That would be radical step by the Australian players — these fine, upstanding gentlemen who do everything the right way. That would be the ethical thing to do perhaps?

However, it is most likely that the Australian players, including the one that was reportedly “pissed off” will queue up and play in the IPL.

Money talks. Life goes on.

— Mohan

Gilly – Thanks for the memories…

I am stating the obvious here – Indians love their cricket. Cricket in India is not a sport – it is a religion. Actually it is a bit more than that – and that is what prompts extreme behaviour whether it is burning effigies or building shrines. They also love great cricketers, whether they play for India or the opposition – and one of the cricketers they will truly miss after this summer is Adam Craig Gilchrist.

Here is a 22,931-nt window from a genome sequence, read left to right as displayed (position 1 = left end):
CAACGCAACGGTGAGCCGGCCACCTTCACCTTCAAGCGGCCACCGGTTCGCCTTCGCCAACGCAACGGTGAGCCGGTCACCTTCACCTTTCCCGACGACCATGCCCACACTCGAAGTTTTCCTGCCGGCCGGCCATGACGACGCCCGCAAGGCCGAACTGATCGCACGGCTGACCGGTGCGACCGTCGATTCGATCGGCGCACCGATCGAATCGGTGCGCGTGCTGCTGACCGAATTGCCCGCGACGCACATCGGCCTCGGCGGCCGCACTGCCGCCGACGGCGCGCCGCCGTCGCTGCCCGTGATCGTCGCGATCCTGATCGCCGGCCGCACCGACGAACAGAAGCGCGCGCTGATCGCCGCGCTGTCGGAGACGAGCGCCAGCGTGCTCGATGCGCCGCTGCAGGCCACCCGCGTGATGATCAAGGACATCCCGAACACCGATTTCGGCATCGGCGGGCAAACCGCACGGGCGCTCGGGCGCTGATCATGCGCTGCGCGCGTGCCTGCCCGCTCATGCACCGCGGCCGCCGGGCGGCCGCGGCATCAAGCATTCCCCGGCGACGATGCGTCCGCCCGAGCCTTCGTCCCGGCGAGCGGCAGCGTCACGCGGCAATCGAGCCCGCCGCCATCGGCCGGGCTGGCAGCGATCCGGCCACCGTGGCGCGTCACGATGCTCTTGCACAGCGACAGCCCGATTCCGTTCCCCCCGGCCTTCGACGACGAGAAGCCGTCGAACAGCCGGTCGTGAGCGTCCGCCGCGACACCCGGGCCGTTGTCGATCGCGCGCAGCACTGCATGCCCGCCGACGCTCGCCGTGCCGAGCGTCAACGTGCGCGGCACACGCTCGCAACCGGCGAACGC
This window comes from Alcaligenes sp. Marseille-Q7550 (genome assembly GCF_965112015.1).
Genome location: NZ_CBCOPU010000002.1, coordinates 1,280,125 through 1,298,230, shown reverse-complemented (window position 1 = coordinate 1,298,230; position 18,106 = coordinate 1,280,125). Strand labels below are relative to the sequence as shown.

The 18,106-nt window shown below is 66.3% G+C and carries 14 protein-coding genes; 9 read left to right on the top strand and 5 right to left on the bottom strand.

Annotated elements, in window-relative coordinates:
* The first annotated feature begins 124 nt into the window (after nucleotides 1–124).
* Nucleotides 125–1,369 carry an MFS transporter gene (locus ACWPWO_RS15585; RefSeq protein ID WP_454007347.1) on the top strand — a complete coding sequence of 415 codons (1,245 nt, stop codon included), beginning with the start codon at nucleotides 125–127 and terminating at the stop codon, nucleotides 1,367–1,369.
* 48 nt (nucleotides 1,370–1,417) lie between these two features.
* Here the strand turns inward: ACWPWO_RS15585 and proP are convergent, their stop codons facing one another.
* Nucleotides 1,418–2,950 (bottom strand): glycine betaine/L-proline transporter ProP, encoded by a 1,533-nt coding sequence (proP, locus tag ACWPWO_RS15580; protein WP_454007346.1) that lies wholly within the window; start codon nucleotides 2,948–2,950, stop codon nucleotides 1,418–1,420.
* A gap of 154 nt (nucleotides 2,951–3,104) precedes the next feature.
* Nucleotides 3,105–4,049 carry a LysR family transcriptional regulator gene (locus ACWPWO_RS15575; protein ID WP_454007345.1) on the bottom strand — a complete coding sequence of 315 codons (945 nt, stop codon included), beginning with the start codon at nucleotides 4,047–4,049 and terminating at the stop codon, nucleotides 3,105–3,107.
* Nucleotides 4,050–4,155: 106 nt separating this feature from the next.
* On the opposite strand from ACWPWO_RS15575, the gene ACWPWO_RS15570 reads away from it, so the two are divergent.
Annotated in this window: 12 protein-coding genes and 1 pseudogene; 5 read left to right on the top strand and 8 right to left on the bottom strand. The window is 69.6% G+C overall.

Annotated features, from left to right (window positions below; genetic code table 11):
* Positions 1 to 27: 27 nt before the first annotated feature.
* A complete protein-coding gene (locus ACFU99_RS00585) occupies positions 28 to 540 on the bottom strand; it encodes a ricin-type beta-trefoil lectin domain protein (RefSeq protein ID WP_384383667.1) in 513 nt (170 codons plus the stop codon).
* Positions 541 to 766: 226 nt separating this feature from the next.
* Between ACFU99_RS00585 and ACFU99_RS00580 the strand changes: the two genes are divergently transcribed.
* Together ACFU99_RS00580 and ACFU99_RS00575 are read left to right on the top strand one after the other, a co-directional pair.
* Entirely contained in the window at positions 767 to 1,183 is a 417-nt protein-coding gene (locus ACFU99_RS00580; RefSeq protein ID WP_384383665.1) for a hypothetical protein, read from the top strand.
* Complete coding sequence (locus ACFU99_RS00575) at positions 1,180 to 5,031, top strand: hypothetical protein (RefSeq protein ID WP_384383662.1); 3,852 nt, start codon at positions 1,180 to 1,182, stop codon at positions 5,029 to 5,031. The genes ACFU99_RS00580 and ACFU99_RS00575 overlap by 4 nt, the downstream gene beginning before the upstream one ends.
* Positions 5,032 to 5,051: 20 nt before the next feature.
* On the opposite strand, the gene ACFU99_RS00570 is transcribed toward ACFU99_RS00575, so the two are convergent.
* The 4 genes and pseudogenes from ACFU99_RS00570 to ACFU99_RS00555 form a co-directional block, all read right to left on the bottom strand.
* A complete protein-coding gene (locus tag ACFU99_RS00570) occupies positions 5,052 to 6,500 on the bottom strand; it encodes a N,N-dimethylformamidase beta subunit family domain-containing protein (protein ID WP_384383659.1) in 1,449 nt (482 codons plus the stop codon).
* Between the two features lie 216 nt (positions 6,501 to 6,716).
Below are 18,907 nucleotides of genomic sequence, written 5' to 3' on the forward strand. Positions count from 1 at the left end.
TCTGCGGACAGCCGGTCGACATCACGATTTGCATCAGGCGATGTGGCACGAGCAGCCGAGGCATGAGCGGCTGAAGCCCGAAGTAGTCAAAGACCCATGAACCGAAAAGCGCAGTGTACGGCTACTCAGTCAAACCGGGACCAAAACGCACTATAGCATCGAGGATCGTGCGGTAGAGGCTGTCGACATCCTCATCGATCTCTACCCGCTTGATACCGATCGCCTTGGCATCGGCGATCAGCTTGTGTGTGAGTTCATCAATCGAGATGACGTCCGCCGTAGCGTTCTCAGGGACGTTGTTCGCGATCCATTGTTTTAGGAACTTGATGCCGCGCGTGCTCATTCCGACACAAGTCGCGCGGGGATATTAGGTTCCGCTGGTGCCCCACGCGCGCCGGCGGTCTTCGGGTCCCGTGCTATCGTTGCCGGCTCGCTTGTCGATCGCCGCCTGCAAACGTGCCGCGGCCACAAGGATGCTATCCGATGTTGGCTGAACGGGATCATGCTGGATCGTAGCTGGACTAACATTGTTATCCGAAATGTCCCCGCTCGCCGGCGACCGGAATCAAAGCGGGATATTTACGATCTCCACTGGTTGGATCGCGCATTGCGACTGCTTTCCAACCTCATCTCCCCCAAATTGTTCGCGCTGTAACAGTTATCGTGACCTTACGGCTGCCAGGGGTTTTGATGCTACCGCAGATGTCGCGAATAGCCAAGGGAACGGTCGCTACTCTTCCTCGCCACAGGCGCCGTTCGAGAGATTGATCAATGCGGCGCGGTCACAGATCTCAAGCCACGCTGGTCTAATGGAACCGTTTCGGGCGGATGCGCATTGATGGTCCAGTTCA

“Gilly” is not only admired for his great stroke play and ability to change the game on its head, but also his sportsmanship. If you ask the Aussies, what they would like to see in a test against India, they would probably say a century for Tendulkar, but a victory for Australia. The Indians would probably say a quick fire fifty by Gilchrist and a win for India 🙂 (We generally don’t like to see a hundred from Gilchrist – it usually means Australia would win the game!)

We will surely miss you, when you leave the game, Gilly! Thanks for the memories…

-Mahesh-

Adelaide Test heading for a draw… Or is it?

Days 3 & 4 of this Test match have been a slow grind… At least for me.